Private lives

I feel ancient. I remember when a Tory vice girl story was a thing of joy and wonder, a hose full of snigger juice soused across the news. “Aha!” you could chortle back in the days of section 28 and Back To Basics, “They love to govern our bedrooms, but they’re not so straight themselves!” And then you could giggle yourself into a mildly-satirical frenzy, and maybe climax with a joke about oranges. Innocent, undemanding days.

We don’t do that anymore. When photos come out of a young George Osborne with his arm around dominatrix Natalie Rowe and a suspicious heap of white powder on the table in front of him, everyone – even the lefty-types who’d usually be agitating for his downfall; especially the lefty-types who’d usually be agitating for his downfall – gets terribly urbane and says things like, “Aha! I don’t care what he puts up his nose, I just care about the mess he’s making of the economy!” They might even follow it up with a mildly satirical giggle.

That’s because one thing phone hacking has made us all very sure of is that public figures deserve private lives. As Greg Dyke said to FT editor John Lloyd in a Radio 4 documentary on journalism post-hackgate, “The individual is entitled to a degree of privacy. Most of the popular press has gone over the line on that, so they will have to be reined back.”

Even future chancellors, even if their private life involved hard drugs and sex workers – not fair game. There’s no section 28, Back To Basics bit the citrus long ago, the Tory PM is even agitating for same-sex marriage – these are different, more liberal times. It would be unseemly, gauche even, to have demanded the chancellor’s head with the consensus so much in favour of discretion.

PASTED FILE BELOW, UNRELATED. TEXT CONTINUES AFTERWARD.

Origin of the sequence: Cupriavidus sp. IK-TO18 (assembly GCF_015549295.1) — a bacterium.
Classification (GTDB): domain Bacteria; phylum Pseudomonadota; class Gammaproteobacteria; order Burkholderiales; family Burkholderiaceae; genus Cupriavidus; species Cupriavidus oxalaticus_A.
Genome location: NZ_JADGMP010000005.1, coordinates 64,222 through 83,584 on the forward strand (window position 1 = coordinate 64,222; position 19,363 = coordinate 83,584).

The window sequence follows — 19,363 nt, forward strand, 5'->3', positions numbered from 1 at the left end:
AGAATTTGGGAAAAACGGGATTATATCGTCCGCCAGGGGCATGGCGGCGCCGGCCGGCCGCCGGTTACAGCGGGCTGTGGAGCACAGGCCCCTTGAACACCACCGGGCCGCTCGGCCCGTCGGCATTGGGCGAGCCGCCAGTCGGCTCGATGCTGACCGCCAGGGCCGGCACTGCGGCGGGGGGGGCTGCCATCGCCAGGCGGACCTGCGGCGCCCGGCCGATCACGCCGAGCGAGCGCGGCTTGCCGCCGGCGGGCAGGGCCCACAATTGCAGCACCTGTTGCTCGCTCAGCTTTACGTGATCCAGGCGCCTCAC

But the story has a much more direct link to hackgate – one clear in Rowe’s interview with ABC, but largely ignored by UK coverage, which got a bit excited about the sex and drugs and then gave up when the scandal didn’t seem to stick. Rowe had sold her story to the Mirror, but News Of The World (under Andy Coulson’s editorship) unexpectedly scooped its rival, and ran a much more favourable line on Osborne. Rowe was later told that her phone had been hacked.

For anyone who had wondered why Downing Street had backed Coulson past the point of embarrassment and into the realms of blustering farce, this seemed to offer an answer. Coulson had apparently used the NOTW to spike a politically dangerous story for Osborne, earning the Tories’ loyalty – or perhaps making it a liability to part with him.

Lofty tabloid logic claims that their intrusions exerted scrutiny on the powerful; but here, if hacking was used, it was used only to aggregate power to the News Of The World and its editor. That should have been a massive scandal, but Osborne rode it out – because we were all too busy executing nonchalant shrugs at the hedonistic details to pick out the threads of corruption.

Text © Sarah Ditum, 2011; photo by Holster®, used under Creative Commons